Newborn insects trapped in amber show first evidence of how to crack an egg

Newborn insects trapped in amber show first evidence of how to crack an egg

by University of Oxford, Geology Page

Fossilised newborns, egg shells, and egg bursters preserved together in amber provide the first direct evidence of how insects hatched in deep time, according to a new article published today in the journal Palaeontology.

One of the earliest and toughest trials that all organisms face is birth. The new findings give scientists evidence on how tiny insects broke the barrier separating them from life and took their first steps into an ancient forest.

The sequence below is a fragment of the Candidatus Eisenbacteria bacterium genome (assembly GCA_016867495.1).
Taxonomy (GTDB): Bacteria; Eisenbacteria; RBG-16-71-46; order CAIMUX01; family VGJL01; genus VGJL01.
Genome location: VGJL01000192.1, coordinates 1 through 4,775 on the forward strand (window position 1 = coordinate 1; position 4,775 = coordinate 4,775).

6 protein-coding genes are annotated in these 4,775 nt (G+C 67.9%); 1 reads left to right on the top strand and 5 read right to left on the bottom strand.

Trapped together inside 130 million-year-old Lebanese amber, or fossilised resin, researchers found several green lacewing newborn larvae, the split egg shells from where they hatched, and the minute structures the hatchlings used to crack the egg, known as egg bursters. The discovery is remarkable because no definitive evidence of these specialised structures had been reported from the fossil record of egg-laying animals, until now.

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